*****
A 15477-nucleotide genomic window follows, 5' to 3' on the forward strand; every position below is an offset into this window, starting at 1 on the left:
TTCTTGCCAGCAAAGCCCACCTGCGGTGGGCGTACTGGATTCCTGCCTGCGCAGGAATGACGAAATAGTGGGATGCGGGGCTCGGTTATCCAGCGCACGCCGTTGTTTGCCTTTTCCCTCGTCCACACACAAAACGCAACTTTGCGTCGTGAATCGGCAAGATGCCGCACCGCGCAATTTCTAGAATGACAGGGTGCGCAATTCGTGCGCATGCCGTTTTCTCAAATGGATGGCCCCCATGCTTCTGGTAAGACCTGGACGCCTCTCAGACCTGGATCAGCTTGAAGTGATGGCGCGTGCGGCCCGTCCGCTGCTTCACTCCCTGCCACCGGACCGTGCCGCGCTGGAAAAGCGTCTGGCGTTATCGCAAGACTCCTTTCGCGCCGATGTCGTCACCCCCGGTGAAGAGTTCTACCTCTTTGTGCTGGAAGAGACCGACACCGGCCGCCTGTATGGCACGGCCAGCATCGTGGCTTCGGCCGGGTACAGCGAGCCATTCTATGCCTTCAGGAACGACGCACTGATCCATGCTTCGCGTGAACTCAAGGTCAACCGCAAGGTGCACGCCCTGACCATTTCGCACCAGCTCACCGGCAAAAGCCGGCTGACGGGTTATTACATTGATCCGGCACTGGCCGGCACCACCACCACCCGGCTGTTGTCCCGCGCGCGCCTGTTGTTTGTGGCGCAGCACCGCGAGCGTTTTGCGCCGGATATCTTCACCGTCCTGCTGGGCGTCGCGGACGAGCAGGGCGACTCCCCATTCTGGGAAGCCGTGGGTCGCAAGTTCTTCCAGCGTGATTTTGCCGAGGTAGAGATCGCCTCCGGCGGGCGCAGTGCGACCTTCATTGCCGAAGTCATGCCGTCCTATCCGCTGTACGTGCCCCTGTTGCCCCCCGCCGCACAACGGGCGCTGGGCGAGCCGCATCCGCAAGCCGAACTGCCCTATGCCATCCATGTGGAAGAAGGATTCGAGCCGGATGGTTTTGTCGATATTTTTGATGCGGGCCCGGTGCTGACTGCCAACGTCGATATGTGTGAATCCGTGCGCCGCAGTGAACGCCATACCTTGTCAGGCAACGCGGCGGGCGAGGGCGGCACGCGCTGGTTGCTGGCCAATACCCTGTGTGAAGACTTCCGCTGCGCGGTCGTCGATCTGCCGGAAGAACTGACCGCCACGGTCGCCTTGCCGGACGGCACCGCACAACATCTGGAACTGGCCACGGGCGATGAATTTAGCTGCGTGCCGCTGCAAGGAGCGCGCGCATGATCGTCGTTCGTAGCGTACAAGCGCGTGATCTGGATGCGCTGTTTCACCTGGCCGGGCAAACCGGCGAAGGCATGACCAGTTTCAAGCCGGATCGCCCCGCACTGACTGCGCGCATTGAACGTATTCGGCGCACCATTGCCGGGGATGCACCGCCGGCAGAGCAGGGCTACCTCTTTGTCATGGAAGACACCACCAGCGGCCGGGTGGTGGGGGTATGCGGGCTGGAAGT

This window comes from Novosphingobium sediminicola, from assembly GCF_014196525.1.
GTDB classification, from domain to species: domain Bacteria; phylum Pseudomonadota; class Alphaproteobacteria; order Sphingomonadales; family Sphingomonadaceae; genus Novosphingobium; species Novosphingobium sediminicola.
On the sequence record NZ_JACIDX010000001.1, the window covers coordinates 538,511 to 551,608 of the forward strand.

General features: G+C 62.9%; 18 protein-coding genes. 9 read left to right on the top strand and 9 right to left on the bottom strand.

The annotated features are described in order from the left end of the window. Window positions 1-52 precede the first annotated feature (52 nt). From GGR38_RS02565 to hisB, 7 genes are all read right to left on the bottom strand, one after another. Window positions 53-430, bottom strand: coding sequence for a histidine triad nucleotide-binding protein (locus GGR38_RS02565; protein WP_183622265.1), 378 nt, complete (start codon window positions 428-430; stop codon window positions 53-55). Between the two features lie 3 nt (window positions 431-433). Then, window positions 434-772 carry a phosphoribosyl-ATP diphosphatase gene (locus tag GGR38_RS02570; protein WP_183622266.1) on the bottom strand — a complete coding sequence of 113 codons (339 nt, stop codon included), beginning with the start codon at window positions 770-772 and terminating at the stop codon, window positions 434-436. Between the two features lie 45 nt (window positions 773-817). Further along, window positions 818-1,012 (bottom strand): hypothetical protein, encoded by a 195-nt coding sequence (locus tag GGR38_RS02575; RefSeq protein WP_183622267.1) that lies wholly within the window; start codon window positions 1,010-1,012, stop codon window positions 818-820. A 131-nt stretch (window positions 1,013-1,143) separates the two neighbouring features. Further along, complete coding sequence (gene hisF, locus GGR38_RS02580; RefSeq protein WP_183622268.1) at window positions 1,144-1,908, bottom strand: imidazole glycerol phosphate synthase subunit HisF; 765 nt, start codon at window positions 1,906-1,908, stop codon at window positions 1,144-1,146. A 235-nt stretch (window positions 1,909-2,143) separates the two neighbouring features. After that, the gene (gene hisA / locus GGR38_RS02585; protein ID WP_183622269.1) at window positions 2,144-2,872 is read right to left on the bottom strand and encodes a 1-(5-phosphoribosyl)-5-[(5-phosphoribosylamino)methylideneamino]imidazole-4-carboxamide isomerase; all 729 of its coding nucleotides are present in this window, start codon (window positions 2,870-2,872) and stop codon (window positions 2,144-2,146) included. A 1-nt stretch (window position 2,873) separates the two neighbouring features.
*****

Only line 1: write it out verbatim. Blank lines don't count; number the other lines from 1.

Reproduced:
A 15477-nucleotide genomic window follows, 5' to 3' on the forward strand; every position below is an offset into this window, starting at 1 on the left: